The Basis for Local Advocacy
Sustainability (1995; 1997; 2004; 2008)
The League of Women Voters of Los Alamos endorses the concept of a sustainable society as a preamble for all of its current and new positions. A sustainable society may be defined as one in which social and economic justice prevail and that preserves and respects its interdependence with the natural world. It is one that satisfies its own needs without jeopardizing the prospects of future generations. It is a society that protects nature. Communities everywhere would be healthy, safe, caring, and productive places where individuals could be assured of enough pure water, clean air, fertile soil, and sufficient sources of renewable energy to provide for their physical needs. Scarce resources would be equitably distributed so that conflicts over them would be minimized. Each individual would live in dignity with a livable wage. And civil discourse would show that individuals respect one another.
Sustainable Water (2009, 2012)
The League of Women Voters of Los Alamos (LWVLA) believes that the goal of our county should be to use no more water than can be produced from our aquifer without depleting it. In order to achieve this goal, decisions about growth must consider water use. Even with the current population in Los Alamos, conservation is essential.
For the sake of the public welfare, the County should be guided in all decisions by the following policies:
- Encourage conservation and efficiency of use.
- Preserve riparian ecosystems and wetlands.
- Preserve public lands, water, and open space.
To reduce per capita consumption, we support:
- economic incentives
- codification of standards for all new construction
- encouraging conservation practices for existing homes.
We support the County's efforts to apply water efficiency standards in new construction, to reduce leaks, and to irrigate the parks with wastewater effluent. The Department of Public Utilities (DPU) should educate consumers about best irrigation practices, including how to use gray water, and should provide economic incentives to conserve. Although it might reduce the cost of production, we do not support prescribed watering days as a water conservation measure. We do recommend implementing an inclined block rate ordinance.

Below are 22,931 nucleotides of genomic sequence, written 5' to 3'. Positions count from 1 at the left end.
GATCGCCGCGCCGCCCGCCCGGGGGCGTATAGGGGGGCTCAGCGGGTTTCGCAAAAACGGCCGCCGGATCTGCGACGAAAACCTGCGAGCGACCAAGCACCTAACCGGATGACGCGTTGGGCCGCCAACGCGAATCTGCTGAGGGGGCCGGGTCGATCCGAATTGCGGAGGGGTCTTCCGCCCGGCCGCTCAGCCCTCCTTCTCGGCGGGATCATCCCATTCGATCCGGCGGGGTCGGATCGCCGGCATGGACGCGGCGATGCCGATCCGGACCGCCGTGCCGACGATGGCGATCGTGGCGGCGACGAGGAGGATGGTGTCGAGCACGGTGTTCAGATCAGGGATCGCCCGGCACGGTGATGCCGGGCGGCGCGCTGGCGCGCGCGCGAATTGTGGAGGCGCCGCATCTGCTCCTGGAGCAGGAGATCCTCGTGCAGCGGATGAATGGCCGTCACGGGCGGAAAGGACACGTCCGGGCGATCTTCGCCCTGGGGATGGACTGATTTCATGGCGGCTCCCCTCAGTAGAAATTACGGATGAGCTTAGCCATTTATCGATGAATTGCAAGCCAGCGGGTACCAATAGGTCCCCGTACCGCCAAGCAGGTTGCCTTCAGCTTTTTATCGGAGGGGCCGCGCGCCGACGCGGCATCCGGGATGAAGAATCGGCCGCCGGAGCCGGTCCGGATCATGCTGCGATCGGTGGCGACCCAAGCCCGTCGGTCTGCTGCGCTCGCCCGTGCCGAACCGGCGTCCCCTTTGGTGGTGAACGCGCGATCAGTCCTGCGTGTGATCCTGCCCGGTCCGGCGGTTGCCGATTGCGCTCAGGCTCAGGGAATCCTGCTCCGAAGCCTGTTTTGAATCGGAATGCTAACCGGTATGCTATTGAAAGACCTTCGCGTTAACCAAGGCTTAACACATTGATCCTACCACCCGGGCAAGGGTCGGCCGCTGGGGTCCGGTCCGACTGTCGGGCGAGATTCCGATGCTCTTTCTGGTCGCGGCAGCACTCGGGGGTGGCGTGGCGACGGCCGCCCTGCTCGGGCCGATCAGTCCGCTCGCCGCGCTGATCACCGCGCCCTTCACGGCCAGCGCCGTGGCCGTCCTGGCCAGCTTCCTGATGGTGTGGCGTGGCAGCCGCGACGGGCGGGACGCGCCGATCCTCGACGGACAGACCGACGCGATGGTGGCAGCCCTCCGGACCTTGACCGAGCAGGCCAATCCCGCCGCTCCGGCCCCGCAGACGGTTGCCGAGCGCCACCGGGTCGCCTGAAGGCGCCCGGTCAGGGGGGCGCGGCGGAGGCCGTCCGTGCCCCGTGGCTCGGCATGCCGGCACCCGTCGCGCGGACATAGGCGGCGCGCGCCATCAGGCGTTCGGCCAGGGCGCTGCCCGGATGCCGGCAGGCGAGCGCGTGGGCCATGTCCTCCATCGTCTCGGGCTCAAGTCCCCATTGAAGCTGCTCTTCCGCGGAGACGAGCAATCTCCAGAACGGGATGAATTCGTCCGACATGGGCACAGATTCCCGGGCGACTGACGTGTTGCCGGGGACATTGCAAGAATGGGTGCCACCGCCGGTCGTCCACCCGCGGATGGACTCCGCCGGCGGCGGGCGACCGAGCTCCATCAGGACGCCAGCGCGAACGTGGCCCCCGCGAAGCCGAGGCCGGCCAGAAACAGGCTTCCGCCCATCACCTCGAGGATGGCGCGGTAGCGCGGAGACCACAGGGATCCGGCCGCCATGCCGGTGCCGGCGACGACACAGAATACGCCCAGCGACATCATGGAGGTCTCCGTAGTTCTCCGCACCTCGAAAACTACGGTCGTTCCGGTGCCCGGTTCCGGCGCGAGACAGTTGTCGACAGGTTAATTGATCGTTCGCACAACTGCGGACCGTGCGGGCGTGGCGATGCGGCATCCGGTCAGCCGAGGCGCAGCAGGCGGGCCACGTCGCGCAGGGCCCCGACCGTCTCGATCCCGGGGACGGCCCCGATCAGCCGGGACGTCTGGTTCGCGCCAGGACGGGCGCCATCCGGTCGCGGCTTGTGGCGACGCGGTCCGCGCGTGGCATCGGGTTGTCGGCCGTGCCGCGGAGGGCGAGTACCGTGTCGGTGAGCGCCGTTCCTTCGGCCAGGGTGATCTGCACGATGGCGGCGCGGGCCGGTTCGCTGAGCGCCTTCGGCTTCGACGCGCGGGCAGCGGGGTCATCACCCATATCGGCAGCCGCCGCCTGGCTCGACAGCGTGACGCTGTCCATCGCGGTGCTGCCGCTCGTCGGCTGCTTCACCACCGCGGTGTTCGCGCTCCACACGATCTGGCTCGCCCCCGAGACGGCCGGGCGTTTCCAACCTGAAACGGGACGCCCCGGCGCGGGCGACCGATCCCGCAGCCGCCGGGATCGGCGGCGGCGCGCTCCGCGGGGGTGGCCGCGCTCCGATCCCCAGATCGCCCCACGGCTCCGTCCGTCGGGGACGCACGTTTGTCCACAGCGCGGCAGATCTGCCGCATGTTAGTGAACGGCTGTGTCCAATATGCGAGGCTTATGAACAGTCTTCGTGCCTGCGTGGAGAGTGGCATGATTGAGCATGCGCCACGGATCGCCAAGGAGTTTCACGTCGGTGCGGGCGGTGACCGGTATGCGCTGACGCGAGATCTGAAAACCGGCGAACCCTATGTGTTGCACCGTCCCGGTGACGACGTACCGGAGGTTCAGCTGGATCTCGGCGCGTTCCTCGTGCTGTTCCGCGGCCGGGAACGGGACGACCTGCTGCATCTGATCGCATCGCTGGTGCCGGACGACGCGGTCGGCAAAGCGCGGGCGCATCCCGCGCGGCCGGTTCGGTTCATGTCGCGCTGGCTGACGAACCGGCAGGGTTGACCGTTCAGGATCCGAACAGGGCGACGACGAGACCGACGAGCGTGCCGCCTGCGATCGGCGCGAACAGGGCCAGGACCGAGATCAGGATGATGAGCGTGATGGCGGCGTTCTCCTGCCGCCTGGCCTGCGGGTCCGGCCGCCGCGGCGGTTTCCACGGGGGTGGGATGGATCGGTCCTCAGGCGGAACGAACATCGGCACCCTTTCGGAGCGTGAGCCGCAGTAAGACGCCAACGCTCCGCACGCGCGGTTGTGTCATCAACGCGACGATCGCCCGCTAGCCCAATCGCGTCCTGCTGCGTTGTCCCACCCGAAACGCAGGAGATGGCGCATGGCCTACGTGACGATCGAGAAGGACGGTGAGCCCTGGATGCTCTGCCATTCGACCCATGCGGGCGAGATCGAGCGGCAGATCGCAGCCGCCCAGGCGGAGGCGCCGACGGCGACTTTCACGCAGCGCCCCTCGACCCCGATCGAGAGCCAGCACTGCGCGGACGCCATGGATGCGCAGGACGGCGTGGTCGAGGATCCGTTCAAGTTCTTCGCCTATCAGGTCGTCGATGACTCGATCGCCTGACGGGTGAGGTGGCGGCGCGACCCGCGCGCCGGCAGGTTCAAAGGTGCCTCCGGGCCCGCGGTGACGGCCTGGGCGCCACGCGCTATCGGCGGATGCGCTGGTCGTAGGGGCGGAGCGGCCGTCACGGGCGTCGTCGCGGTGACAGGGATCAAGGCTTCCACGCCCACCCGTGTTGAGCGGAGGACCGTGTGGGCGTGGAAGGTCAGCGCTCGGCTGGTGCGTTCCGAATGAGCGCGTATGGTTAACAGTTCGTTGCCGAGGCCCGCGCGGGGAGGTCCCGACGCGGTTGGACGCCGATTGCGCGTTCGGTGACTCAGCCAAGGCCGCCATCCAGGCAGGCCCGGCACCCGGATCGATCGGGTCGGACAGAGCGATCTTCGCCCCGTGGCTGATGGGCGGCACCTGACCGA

Residential conservation and vigilance on the part of the DPU will not suffice to achieve sustainability. The LWVLA advocates:
- requiring growth or development to be compatible with the availability of water for the indefinite future without requiring the diversion of the San Juan-* careful monitoring and continuing study of the aquifer
- increased efforts by the County to participate in and assure that regional and state plans are sustainable.
- engaging the public in the water budget process.
The LWVLA believes that diversion of the San Juan-Chama water should be a last resort because of its high cost and also the potential damage to White Rock Canyon. However, we realize that, despite the best efforts of the County and residents, the viability of the aquifer may be at risk. San Juan-Chama water should be reserved for future emergencies that may be caused by drought and/or contamination. The County should explore ways to maintain its quota of San Juan-Chama water for this purpose. LWVLA recommends that any plans for diversion be designed to minimize the impact on White Rock Canyon.
Public Transportation (1965; 1991; 2004, 2008, 2012)
The League of Women Voters of Los Alamos believes that public transportation is an essential element of a sustainable society in so far as it conserves natural resources and decreases pollution. Public transportation is also important economically and socially as an alternative to the current norm of one commuter per car. Public transportation can benefit all citizens including workers, students, the elderly, and persons with disabilities. Public transportation should be affordable, convenient and reliable. The County should extend the existing County system and continue to subsidize and support the expansion of the regional system.